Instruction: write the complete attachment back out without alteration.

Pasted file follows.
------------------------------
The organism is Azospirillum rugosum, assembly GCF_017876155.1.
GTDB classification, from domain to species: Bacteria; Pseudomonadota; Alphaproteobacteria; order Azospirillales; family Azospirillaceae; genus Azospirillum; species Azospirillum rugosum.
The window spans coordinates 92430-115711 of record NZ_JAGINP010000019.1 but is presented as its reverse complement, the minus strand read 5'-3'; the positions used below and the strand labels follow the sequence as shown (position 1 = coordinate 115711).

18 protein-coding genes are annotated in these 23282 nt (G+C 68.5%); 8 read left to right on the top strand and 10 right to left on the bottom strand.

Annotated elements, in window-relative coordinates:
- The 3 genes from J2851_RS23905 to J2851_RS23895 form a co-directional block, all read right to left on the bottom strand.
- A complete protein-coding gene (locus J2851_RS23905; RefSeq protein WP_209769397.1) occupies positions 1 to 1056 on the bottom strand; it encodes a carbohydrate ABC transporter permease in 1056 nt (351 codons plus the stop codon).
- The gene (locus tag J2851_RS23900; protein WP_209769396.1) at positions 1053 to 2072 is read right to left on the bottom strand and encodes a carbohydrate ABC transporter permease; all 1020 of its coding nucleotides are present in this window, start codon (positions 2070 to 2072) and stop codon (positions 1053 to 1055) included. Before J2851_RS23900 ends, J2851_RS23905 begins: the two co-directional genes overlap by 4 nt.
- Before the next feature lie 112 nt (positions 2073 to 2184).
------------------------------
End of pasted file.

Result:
The organism is Azospirillum rugosum, assembly GCF_017876155.1.
GTDB classification, from domain to species: Bacteria; Pseudomonadota; Alphaproteobacteria; order Azospirillales; family Azospirillaceae; genus Azospirillum; species Azospirillum rugosum.
The window spans coordinates 92430-115711 of record NZ_JAGINP010000019.1 but is presented as its reverse complement, the minus strand read 5'-3'; the positions used below and the strand labels follow the sequence as shown (position 1 = coordinate 115711).

18 protein-coding genes are annotated in these 23282 nt (G+C 68.5%); 8 read left to right on the top strand and 10 right to left on the bottom strand.

Annotated elements, in window-relative coordinates:
- The 3 genes from J2851_RS23905 to J2851_RS23895 form a co-directional block, all read right to left on the bottom strand.
- A complete protein-coding gene (locus J2851_RS23905; RefSeq protein WP_209769397.1) occupies positions 1 to 1056 on the bottom strand; it encodes a carbohydrate ABC transporter permease in 1056 nt (351 codons plus the stop codon).
- The gene (locus tag J2851_RS23900; protein WP_209769396.1) at positions 1053 to 2072 is read right to left on the bottom strand and encodes a carbohydrate ABC transporter permease; all 1020 of its coding nucleotides are present in this window, start codon (positions 2070 to 2072) and stop codon (positions 1053 to 1055) included. Before J2851_RS23900 ends, J2851_RS23905 begins: the two co-directional genes overlap by 4 nt.
- Before the next feature lie 112 nt (positions 2073 to 2184).